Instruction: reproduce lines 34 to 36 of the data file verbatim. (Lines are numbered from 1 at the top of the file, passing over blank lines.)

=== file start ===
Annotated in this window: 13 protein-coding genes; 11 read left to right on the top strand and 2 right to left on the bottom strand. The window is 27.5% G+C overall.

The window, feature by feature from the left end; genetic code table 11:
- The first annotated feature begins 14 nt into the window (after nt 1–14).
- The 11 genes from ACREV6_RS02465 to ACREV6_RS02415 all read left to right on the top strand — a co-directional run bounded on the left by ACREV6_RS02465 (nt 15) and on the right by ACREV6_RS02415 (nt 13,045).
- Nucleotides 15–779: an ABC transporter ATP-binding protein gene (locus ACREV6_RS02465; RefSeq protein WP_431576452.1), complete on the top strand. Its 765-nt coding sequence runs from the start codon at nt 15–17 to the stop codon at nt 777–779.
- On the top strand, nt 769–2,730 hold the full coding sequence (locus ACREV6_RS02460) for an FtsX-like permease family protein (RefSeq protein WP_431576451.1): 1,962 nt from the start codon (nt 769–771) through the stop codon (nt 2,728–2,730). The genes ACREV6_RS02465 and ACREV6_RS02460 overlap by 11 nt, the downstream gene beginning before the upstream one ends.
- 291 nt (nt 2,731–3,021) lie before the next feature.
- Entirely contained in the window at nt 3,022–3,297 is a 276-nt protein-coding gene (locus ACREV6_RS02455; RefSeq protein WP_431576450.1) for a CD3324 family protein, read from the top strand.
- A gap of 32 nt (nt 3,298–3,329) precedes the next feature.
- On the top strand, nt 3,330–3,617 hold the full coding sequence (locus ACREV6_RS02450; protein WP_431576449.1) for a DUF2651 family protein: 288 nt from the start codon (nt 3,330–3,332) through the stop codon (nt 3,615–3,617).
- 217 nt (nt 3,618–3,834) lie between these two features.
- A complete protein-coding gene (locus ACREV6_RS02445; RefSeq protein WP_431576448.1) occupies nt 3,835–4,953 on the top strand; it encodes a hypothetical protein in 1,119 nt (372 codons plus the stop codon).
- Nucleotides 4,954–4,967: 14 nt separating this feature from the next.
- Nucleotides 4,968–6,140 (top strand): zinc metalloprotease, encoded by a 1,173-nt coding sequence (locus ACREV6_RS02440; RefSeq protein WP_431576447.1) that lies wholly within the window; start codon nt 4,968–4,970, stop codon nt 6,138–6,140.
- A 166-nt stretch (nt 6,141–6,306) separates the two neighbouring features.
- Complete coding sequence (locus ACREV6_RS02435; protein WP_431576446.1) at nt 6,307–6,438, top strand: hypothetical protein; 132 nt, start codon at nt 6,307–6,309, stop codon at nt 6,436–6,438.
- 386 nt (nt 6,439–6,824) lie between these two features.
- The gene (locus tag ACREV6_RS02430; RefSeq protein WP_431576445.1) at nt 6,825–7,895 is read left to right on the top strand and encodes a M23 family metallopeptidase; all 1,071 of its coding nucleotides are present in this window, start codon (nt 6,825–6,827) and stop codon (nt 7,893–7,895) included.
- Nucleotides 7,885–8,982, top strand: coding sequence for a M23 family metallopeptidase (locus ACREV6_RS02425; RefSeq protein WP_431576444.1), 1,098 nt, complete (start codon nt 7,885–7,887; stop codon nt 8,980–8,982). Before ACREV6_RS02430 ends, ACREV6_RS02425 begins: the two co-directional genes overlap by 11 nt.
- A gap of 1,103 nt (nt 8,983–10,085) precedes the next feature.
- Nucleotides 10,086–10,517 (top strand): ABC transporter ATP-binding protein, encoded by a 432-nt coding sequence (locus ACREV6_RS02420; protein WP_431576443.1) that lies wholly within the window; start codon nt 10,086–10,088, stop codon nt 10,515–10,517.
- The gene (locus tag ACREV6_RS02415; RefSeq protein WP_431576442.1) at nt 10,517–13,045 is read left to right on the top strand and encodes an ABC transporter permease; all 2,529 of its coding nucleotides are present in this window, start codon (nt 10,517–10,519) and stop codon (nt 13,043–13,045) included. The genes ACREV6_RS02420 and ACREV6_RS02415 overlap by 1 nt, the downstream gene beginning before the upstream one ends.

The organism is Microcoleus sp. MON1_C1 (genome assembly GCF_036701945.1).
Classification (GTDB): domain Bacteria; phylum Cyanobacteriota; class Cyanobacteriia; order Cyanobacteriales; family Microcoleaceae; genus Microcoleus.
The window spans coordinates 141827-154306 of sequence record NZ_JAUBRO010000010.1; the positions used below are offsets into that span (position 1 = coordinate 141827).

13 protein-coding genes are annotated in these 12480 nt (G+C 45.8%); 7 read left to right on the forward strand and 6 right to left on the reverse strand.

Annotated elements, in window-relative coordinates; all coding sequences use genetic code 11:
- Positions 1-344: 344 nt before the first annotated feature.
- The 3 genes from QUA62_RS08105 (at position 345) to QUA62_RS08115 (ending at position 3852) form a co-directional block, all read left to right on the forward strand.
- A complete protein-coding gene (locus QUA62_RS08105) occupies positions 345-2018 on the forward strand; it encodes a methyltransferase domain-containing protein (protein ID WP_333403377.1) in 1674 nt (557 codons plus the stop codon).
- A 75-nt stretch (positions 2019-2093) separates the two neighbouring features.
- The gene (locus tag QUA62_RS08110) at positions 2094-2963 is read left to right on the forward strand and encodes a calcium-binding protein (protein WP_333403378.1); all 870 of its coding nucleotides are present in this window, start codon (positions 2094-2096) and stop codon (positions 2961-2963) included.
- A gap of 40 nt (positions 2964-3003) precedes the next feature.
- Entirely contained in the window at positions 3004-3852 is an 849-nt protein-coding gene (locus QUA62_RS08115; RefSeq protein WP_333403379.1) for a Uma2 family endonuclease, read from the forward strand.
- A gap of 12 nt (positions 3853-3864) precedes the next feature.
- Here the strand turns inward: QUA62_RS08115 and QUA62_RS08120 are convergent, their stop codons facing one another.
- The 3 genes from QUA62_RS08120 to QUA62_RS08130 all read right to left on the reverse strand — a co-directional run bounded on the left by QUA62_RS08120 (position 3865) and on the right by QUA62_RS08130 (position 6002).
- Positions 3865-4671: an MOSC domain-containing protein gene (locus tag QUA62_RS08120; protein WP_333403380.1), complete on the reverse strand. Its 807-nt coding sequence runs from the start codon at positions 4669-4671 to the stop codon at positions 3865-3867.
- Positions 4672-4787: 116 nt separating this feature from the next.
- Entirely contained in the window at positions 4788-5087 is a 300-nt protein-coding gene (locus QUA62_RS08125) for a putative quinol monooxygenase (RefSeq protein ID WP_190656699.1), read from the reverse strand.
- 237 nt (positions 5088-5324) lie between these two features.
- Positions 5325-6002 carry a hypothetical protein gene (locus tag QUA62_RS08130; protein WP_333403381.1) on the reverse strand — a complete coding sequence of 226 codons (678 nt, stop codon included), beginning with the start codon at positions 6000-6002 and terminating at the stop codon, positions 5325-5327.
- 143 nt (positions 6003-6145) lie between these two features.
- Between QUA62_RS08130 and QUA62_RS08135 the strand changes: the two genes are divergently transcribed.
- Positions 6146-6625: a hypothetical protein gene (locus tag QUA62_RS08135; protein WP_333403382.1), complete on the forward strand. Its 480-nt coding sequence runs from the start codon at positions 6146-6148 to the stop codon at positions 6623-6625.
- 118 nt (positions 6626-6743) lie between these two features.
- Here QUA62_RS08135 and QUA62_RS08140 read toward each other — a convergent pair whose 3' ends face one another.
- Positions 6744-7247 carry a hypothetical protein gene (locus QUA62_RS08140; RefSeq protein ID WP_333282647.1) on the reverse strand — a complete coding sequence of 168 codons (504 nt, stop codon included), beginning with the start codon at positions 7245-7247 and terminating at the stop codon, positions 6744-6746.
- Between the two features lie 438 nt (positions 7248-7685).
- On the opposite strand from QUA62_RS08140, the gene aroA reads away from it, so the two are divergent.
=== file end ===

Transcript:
- Entirely contained in the window at positions 3004-3852 is an 849-nt protein-coding gene (locus QUA62_RS08115; RefSeq protein WP_333403379.1) for a Uma2 family endonuclease, read from the forward strand.
- A gap of 12 nt (positions 3853-3864) precedes the next feature.
- Here the strand turns inward: QUA62_RS08115 and QUA62_RS08120 are convergent, their stop codons facing one another.